I support a budget for our police department that includes training on effectively dealing with folks with addiction and substance use disorder, and increasing our community policing capacity. Having members of our local police department who have good standing relationships with community members helps in overall policing that is effective at keeping our communities safe and well.

Finally, we simply need more recovery services available to those seeking help. I would advocate for state and federal grants to increase our community wellness while mitigating the impact on our budget.

  1. As housing authorities throughout the region report lengthy wait lists and area shelters grapple with insufficient space to meet demand, how can the city further the affordability and availability of housing?

I am appreciative to Fosters for framing our homelessness epidemic as a housing issue, as it should be! There are families in homeless shelters right now who are there because they’ve simply been unable to find housing that they can afford. Educating the public, developers and landlords on the benefits to accepting Section 8 vouchers and other housing vouchers would help these families find housing.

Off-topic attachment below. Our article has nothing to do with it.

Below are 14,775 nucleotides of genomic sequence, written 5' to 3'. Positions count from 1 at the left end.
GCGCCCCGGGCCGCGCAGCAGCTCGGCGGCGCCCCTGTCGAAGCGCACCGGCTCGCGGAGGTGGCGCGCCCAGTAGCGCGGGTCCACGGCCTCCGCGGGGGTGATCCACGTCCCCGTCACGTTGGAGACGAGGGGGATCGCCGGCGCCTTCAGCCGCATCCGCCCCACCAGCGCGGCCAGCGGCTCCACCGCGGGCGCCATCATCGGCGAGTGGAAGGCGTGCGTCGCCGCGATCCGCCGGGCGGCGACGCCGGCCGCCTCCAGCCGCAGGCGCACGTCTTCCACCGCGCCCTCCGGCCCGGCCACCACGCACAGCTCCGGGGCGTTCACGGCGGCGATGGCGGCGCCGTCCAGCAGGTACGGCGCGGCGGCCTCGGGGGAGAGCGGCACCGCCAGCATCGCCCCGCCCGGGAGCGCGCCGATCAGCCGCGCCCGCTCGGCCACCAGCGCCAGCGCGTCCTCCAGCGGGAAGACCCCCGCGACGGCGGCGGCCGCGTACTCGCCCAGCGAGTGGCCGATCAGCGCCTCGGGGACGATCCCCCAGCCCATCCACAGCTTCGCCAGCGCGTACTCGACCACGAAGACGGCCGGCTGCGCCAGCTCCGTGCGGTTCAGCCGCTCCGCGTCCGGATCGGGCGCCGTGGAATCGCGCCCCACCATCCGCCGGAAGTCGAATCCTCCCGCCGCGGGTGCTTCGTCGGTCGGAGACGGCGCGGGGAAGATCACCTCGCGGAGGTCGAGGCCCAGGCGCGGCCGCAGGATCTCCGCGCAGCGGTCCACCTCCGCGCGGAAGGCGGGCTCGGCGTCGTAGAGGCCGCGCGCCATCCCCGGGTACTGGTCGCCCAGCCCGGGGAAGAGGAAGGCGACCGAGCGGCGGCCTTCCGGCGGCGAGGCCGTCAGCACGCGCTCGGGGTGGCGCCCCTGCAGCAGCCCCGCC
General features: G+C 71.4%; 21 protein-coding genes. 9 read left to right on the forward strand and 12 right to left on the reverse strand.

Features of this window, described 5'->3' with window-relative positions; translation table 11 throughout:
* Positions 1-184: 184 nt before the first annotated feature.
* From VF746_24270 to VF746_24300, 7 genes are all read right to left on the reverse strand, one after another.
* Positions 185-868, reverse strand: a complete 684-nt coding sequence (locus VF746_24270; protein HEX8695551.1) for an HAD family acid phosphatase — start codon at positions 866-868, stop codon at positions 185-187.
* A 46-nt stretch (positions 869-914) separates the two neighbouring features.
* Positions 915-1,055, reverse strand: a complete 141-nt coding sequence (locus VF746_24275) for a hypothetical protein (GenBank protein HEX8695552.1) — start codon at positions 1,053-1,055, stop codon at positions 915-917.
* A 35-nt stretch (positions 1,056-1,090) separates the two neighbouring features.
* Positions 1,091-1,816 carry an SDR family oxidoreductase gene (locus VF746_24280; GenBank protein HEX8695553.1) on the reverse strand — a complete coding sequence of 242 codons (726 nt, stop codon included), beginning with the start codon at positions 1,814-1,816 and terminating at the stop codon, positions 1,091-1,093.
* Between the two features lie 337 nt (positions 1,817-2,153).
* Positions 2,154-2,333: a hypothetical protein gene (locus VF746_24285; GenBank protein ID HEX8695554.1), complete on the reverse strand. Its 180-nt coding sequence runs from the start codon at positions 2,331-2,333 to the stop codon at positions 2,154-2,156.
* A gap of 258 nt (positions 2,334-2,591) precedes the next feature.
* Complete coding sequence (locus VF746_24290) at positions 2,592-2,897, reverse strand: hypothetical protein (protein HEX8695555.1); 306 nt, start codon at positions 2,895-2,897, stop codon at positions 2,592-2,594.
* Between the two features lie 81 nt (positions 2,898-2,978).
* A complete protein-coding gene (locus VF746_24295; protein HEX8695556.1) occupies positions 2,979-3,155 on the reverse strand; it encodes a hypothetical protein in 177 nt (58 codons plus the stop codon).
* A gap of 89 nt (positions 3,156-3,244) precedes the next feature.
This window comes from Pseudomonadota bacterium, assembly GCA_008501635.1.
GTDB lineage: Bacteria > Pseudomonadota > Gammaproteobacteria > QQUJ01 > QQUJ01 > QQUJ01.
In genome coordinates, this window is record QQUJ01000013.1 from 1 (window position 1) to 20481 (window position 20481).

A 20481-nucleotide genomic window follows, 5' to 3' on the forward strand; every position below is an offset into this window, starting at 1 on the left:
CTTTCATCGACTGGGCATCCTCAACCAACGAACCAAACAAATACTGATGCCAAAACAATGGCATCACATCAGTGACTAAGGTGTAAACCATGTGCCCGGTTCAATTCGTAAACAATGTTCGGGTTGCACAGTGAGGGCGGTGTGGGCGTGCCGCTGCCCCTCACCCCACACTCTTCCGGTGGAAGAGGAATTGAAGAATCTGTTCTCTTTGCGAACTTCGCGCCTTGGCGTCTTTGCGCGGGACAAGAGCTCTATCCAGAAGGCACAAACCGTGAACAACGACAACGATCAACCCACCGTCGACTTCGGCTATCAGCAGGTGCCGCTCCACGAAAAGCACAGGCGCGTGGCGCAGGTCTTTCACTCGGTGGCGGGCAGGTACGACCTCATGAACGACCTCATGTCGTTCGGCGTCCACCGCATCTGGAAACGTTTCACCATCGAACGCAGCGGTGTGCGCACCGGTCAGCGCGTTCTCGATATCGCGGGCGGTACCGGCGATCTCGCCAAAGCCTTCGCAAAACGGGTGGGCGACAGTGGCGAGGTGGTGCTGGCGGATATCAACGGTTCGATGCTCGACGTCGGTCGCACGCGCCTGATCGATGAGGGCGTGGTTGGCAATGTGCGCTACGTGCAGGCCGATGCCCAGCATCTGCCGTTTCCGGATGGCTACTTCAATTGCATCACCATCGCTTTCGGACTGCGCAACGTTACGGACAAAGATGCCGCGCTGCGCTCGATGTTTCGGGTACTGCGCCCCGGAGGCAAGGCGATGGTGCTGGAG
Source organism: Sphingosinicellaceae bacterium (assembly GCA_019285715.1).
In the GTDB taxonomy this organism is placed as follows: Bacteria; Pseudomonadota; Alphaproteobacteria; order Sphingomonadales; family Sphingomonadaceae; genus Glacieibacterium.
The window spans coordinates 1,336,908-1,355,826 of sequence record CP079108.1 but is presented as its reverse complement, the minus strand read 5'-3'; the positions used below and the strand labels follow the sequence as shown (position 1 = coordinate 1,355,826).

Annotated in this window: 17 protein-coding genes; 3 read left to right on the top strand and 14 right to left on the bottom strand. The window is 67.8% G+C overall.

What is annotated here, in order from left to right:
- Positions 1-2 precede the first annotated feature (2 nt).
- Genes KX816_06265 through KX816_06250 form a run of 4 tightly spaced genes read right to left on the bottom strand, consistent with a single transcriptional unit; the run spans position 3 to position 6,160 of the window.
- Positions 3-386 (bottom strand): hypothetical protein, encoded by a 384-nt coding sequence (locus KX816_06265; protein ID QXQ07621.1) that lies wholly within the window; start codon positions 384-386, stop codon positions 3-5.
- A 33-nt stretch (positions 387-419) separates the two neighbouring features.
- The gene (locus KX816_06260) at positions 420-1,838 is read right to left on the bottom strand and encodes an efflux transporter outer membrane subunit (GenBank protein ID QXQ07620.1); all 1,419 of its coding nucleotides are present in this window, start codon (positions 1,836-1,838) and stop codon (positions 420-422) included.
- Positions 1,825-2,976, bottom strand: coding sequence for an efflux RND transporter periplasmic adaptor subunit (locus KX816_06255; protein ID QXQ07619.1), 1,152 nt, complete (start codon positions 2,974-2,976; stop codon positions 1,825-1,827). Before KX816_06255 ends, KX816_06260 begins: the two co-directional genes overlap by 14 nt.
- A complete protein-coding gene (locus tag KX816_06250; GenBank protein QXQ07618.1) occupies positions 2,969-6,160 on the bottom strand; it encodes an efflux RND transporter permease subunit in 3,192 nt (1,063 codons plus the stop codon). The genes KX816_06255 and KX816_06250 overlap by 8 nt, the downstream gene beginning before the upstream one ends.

However, the lack of housing stock, period, is our largest barrier to increasing affordable housing. I support zoning that allows for the building of microapartments and other high-density housing solutions that would allow developers to realistically build affordable housing. Investing in public transportation contributes to a holistic community-building approach that decreases vehicle and parking demands, further enabling affordable housing development.

To enable and encourage private workforce housing development, our city must invest in planning, zoning and land use policies that make affordable housing possible — that means regulations that are flexible and incentivize workforce housing into mixed-use projects. We should also be assessing municipally-owned property for opportunities to partner with nonprofit housing providers. (Thank you to Seacoast Workforce Housing Coalition for their work in this area and sharing it in their Housing Resource Guide!)

  1. Do you believe the city’s government is open and accessible to the public, and what specific steps would you take to make it more open and accessible?

I believe our city meets the minimum requirements of being open and accessible — in that if you know who to ask and are able to take the time to find out, most of our municipal information can be found. Our City Hall staff to be incredibly helpful and knowledgeable — but not everyone is able, due to work schedule, family commitments, etc., to make it to City Hall each time they need information.